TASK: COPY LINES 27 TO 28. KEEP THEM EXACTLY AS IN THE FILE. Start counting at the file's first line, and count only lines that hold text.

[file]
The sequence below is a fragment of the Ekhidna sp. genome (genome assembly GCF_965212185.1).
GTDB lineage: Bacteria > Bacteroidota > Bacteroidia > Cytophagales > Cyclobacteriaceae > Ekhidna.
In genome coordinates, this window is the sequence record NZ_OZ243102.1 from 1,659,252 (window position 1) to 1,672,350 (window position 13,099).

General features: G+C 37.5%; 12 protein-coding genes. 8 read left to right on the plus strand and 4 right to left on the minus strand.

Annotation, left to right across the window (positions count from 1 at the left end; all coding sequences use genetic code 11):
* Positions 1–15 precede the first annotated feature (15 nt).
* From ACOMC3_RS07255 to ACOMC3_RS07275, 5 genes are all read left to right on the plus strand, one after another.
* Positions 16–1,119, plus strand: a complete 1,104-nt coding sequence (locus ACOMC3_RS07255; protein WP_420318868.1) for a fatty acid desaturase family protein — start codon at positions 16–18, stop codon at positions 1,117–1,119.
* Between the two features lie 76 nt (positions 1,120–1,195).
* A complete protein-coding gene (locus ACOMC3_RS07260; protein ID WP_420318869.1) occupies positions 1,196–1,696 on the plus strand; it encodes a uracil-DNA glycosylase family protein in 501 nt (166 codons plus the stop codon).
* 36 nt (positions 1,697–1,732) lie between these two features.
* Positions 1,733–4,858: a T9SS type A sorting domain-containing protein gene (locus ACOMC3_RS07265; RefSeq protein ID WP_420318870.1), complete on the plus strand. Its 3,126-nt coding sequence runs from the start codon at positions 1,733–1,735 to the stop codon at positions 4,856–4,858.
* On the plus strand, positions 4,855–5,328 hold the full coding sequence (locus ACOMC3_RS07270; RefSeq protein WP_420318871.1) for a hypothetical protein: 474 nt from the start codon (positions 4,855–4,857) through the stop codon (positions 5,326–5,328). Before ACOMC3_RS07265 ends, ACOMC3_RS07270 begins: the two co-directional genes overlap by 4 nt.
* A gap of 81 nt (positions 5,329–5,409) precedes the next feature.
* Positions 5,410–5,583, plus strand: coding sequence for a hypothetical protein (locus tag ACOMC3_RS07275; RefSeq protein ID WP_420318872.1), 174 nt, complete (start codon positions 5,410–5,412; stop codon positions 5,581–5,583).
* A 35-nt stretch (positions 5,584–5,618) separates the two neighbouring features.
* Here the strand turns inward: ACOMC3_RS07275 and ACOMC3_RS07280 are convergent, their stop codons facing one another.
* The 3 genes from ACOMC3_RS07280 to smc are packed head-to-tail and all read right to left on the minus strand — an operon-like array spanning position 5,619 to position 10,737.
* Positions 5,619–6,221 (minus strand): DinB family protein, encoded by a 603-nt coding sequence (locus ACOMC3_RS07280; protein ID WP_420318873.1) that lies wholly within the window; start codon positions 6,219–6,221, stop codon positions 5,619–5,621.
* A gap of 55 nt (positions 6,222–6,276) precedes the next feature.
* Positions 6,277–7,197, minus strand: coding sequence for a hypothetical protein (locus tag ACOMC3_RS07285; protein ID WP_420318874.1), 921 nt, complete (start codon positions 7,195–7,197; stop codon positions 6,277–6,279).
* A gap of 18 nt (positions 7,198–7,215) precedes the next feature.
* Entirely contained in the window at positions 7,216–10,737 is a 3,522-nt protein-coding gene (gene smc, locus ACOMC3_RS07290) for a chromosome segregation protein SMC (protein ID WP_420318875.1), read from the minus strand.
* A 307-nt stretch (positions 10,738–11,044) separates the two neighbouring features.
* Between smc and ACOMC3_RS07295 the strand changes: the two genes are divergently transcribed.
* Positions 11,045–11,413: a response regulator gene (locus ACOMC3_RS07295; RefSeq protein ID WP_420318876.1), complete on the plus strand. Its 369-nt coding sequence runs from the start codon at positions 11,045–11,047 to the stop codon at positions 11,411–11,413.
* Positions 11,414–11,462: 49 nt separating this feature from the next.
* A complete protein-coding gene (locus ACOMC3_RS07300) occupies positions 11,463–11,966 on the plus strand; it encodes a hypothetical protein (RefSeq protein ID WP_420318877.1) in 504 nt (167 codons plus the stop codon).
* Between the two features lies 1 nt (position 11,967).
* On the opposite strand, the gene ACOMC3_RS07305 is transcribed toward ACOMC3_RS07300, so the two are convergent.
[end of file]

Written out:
* Positions 11,414–11,462: 49 nt separating this feature from the next.
* A complete protein-coding gene (locus ACOMC3_RS07300) occupies positions 11,463–11,966 on the plus strand; it encodes a hypothetical protein (RefSeq protein ID WP_420318877.1) in 504 nt (167 codons plus the stop codon).